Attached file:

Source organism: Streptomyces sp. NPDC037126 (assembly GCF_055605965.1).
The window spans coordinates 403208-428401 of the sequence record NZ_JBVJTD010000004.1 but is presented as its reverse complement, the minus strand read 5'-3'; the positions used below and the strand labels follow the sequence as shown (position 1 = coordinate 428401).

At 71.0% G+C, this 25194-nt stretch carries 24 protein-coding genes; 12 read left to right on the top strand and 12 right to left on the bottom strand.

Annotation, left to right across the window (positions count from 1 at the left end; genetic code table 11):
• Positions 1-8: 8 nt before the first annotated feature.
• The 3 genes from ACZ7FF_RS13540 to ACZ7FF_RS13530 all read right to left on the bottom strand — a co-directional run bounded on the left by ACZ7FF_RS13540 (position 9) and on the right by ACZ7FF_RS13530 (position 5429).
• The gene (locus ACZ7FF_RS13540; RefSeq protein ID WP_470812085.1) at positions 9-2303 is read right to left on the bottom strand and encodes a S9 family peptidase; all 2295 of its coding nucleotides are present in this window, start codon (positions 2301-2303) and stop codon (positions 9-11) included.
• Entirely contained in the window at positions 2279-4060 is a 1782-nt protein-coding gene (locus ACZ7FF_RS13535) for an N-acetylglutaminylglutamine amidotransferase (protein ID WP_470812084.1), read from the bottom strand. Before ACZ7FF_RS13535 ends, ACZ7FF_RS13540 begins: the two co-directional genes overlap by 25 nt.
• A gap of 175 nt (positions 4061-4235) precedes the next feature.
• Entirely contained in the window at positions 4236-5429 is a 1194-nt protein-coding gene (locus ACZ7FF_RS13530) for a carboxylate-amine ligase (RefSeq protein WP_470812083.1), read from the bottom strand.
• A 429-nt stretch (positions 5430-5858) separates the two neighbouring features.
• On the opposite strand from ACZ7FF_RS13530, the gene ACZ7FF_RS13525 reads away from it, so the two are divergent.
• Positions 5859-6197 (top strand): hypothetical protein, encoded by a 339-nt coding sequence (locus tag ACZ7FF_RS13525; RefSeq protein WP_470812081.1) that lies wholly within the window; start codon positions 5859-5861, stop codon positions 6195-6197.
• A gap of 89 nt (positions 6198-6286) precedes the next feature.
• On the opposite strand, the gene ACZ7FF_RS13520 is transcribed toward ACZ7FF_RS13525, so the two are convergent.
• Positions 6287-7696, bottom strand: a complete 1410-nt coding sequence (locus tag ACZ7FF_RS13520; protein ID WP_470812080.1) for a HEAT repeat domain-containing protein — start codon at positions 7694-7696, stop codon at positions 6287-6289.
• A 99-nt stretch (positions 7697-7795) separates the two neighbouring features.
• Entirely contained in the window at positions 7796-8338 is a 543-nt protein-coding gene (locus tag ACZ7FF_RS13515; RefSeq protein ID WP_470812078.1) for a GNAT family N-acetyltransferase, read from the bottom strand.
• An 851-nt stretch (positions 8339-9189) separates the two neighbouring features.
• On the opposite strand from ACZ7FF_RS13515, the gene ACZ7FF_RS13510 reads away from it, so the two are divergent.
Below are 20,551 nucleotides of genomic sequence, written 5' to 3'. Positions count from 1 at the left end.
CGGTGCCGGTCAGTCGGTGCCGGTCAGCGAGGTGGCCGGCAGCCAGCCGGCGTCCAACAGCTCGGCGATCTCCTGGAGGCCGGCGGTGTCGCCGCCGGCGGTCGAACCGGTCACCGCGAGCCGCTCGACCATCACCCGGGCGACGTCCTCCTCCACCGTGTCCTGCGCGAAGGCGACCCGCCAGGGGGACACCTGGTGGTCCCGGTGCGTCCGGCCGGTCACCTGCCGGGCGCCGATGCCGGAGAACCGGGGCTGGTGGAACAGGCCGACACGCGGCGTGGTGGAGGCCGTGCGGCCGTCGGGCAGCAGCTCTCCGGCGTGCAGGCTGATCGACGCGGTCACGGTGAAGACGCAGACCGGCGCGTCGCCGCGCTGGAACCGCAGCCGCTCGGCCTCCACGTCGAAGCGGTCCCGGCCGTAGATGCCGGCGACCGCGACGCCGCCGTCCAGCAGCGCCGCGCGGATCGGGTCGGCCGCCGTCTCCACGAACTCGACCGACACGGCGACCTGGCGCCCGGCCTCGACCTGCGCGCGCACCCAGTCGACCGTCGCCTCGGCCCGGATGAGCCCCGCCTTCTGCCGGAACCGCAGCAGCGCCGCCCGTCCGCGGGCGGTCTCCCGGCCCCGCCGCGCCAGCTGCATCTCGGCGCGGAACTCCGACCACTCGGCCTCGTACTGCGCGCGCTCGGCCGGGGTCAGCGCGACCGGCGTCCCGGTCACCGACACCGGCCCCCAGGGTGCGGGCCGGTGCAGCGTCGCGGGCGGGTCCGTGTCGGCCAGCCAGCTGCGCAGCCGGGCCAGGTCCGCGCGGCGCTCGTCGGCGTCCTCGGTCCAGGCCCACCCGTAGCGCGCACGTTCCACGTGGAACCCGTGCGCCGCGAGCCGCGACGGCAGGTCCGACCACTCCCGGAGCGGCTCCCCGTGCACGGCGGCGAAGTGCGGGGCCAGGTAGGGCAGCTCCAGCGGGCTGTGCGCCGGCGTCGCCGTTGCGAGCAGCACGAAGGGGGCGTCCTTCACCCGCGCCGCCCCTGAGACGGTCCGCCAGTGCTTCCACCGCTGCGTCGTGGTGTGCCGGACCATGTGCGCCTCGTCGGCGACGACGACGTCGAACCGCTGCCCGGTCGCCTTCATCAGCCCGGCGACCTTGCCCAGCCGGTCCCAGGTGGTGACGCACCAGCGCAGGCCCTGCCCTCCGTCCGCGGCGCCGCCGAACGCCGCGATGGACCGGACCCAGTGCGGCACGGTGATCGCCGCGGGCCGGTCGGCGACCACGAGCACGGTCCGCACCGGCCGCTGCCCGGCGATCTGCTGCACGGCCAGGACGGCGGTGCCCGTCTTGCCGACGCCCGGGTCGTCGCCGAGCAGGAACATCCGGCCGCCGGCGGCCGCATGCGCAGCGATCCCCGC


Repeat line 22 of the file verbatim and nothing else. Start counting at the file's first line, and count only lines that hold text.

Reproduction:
CGGTGCCGGTCAGTCGGTGCCGGTCAGCGAGGTGGCCGGCAGCCAGCCGGCGTCCAACAGCTCGGCGATCTCCTGGAGGCCGGCGGTGTCGCCGCCGGCGGTCGAACCGGTCACCGCGAGCCGCTCGACCATCACCCGGGCGACGTCCTCCTCCACCGTGTCCTGCGCGAAGGCGACCCGCCAGGGGGACACCTGGTGGTCCCGGTGCGTCCGGCCGGTCACCTGCCGGGCGCCGATGCCGGAGAACCGGGGCTGGTGGAACAGGCCGACACGCGGCGTGGTGGAGGCCGTGCGGCCGTCGGGCAGCAGCTCTCCGGCGTGCAGGCTGATCGACGCGGTCACGGTGAAGACGCAGACCGGCGCGTCGCCGCGCTGGAACCGCAGCCGCTCGGCCTCCACGTCGAAGCGGTCCCGGCCGTAGATGCCGGCGACCGCGACGCCGCCGTCCAGCAGCGCCGCGCGGATCGGGTCGGCCGCCGTCTCCACGAACTCGACCGACACGGCGACCTGGCGCCCGGCCTCGACCTGCGCGCGCACCCAGTCGACCGTCGCCTCGGCCCGGATGAGCCCCGCCTTCTGCCGGAACCGCAGCAGCGCCGCCCGTCCGCGGGCGGTCTCCCGGCCCCGCCGCGCCAGCTGCATCTCGGCGCGGAACTCCGACCACTCGGCCTCGTACTGCGCGCGCTCGGCCGGGGTCAGCGCGACCGGCGTCCCGGTCACCGACACCGGCCCCCAGGGTGCGGGCCGGTGCAGCGTCGCGGGCGGGTCCGTGTCGGCCAGCCAGCTGCGCAGCCGGGCCAGGTCCGCGCGGCGCTCGTCGGCGTCCTCGGTCCAGGCCCACCCGTAGCGCGCACGTTCCACGTGGAACCCGTGCGCCGCGAGCCGCGACGGCAGGTCCGACCACTCCCGGAGCGGCTCCCCGTGCACGGCGGCGAAGTGCGGGGCCAGGTAGGGCAGCTCCAGCGGGCTGTGCGCCGGCGTCGCCGTTGCGAGCAGCACGAAGGGGGCGTCCTTCACCCGCGCCGCCCCTGAGACGGTCCGCCAGTGCTTCCACCGCTGCGTCGTGGTGTGCCGGACCATGTGCGCCTCGTCGGCGACGACGACGTCGAACCGCTGCCCGGTCGCCTTCATCAGCCCGGCGACCTTGCCCAGCCGGTCCCAGGTGGTGACGCACCAGCGCAGGCCCTGCCCTCCGTCCGCGGCGCCGCCGAACGCCGCGATGGACCGGACCCAGTGCGGCACGGTGATCGCCGCGGGCCGGTCGGCGACCACGAGCACGGTCCGCACCGGCCGCTGCCCGGCGATCTGCTGCACGGCCAGGACGGCGGTGCCCGTCTTGCCGACGCCCGGGTCGTCGCCGAGCAGGAACATCCGGCCGCCGGCGGCCGCATGCGCAGCGATCCCCGC